SELFILMED 101 – Part 9 – After the Shot

Part 9 – After the Shot

So you finally had a successful hunt, you got the shot on camera, and your second and third angle footage is perfect. The hunt couldn’t have gone any better. After a long evening of getting your animal taken care of you suddenly realize your mistake. Amidst all of the excitement you completely forgot to film a post hunt interview! You wonder if the footage you have will be sufficient, but you know deep down you could have done a better job. We’ve all been there, and it is definitely a frustrating feeling. With a little preparation, these frustrations can be easily avoided.

Just like all of the b-roll you’ll want to capture during your hunt, there are a few critical pieces of footage you should try to get post hunt. There is definitely an endless array of shots you could get, but this article will focus on the following: post-shot interview, recovery footage, post-hunt interview and gear loading/exit.

The post-shot interview should be kept brief and shot immediately after the kill shot.  This is when the adrenaline and excitement of the hunt truly shows.  It should be a short clip, but it is an important part of telling your story. Often times, you spend hours and hours waiting for an opportunity at an animal and once it happens, it happens quick. As a viewer, it is hard to fully understand exactly what happened many times, so it is a good idea to provide a quick recap of the shot opportunity and how it came into being. There is no need to elaborate in too great of detail at this point, that can be saved for your post-hunt interview. However, it is often times a good idea to share your initial thoughts on your shot placement and your expected outcome of the hunt.

Next, you’ll obviously be on the recovery. One good shot to get at the start of this period is climbing down out of your stand. At the least, get some footage of lowering your bow/packing up your backpack. Once you hit the ground, it is good to shoot some footage of the blood trailing process, get footage of any sign that you come across, etc. If you see your animal drop within sight, it is still good to get some footage of recovering your arrow or finding the first blood. This process provides a great opportunity to share an “updated opinion” on your shot placement and likelihood of recovering the animal. Again, this footage does not have to make up a huge portion of your hunt, but always shoot more than you think you’ll need. It’s best to have options when you hit the editing station.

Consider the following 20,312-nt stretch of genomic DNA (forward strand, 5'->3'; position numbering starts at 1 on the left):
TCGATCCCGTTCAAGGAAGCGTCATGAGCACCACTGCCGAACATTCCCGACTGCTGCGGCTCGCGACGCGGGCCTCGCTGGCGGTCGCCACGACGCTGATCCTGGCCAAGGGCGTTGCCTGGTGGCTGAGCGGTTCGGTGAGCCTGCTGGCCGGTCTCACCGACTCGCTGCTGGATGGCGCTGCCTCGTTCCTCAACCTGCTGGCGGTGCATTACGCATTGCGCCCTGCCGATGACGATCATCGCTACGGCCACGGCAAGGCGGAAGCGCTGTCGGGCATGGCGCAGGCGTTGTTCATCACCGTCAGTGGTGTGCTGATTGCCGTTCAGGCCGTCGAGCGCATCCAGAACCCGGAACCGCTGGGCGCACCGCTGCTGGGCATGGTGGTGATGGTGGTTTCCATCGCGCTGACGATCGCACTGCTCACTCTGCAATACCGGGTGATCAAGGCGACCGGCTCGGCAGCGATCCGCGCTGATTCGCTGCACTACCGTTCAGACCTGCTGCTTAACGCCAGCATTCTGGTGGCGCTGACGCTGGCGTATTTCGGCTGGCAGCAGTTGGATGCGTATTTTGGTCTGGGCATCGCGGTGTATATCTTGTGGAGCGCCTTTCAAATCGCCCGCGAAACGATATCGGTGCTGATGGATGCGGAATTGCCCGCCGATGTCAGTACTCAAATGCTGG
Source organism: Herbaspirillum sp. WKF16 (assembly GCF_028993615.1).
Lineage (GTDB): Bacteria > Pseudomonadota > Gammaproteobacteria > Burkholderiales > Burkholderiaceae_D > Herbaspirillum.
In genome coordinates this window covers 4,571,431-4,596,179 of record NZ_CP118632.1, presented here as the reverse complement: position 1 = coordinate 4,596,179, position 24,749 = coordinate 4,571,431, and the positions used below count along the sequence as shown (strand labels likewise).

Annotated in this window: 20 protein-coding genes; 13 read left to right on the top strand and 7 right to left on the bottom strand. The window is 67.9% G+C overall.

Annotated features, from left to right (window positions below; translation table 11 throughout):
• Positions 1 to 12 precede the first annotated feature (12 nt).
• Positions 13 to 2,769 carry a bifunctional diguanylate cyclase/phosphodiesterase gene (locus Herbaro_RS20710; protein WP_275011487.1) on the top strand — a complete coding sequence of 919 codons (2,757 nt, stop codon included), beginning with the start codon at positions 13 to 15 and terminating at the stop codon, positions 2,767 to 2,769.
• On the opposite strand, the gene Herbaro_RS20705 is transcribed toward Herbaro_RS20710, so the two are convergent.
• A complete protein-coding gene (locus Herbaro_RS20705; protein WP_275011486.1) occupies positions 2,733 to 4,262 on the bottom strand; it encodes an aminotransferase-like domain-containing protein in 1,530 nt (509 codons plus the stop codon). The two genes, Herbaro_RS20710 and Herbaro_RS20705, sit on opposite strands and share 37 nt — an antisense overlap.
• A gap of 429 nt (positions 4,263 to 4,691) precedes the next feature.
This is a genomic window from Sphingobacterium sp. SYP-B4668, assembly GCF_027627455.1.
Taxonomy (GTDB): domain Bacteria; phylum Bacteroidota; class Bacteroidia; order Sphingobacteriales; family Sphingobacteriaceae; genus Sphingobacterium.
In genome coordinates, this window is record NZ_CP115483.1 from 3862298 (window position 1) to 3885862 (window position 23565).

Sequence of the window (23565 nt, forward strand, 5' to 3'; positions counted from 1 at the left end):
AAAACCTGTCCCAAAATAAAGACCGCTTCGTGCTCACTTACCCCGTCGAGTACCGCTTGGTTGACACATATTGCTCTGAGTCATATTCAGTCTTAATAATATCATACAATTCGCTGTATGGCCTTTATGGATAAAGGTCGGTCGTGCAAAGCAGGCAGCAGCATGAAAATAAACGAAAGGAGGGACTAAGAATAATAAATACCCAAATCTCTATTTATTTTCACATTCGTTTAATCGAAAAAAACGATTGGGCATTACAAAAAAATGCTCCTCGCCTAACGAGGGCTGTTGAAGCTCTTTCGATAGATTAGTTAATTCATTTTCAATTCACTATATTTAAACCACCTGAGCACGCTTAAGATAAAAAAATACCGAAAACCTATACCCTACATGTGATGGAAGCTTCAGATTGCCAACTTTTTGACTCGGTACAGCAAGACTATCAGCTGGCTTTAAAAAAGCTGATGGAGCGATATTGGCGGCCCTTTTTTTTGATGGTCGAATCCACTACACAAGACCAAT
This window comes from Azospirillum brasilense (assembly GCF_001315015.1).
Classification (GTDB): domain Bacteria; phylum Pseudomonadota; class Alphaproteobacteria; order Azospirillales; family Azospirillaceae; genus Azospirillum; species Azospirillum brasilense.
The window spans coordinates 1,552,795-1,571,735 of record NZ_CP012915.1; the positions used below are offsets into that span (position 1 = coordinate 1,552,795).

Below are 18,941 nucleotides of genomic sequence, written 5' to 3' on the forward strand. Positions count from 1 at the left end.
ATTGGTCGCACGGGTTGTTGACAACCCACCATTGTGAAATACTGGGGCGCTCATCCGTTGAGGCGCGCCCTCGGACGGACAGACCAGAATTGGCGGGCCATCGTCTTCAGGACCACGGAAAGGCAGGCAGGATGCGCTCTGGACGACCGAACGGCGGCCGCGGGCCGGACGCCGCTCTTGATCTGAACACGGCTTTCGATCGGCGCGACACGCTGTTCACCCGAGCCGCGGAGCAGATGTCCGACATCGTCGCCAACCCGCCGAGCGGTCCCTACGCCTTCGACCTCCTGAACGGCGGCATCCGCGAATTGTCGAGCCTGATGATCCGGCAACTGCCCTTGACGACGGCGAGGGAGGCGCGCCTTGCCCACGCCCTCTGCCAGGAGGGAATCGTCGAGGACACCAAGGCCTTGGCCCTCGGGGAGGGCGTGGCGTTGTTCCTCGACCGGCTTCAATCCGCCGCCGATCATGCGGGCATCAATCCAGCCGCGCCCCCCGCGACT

At this point, you’ve hopefully found your animal, and you are likely pumped…be sure to show it! Take the time to do a post-hunt interview with your kill. Walk back through the hunt, share any pertinent details on preparation that helped you be successful. Remember, filming your hunts is really just a great way to share your story and also relive it. So be sure to share as much detail as you can, for example: why you placed your treestand where you did. This detail is what helps make a good hunt great.  It’s always best to film more than you think you’ll use here. In reality, when you go to edit your hunt, you’ll edit out most of this interview since the viewer will have already watched it unfold, but there are always going to be moments of the hunt that you weren’t able to capture on film.

Last but not least, shoot some additional b-roll transporting your animal from the field and loading it, as well as your gear, into your truck. This footage helps to create a natural ending to your hunt so it doesn’t go straight from your post-hunt interview to a black screen. This type of footage is very easy to capture, but it is often overlooked.We are guilty of skipping this step as well, but have been working hard over the past couple years to do a better job wrapping up the story.  To capture some exit footage, simply place your camera on the ground in different locations as you are walking or loading your gear, and even as you drive away.  Just don’t forget to go back and retrieve your camera!

Like all things that are self-filmed, these tasks can be tedious and tiring, especially considering you’ll already be exhausted from all the effort you’ve put into your hunt. However, I promise you, the extra effort will be worth it in the end.  You’ll be glad you took the extra steps after the shot to capture the hunt in its entirety.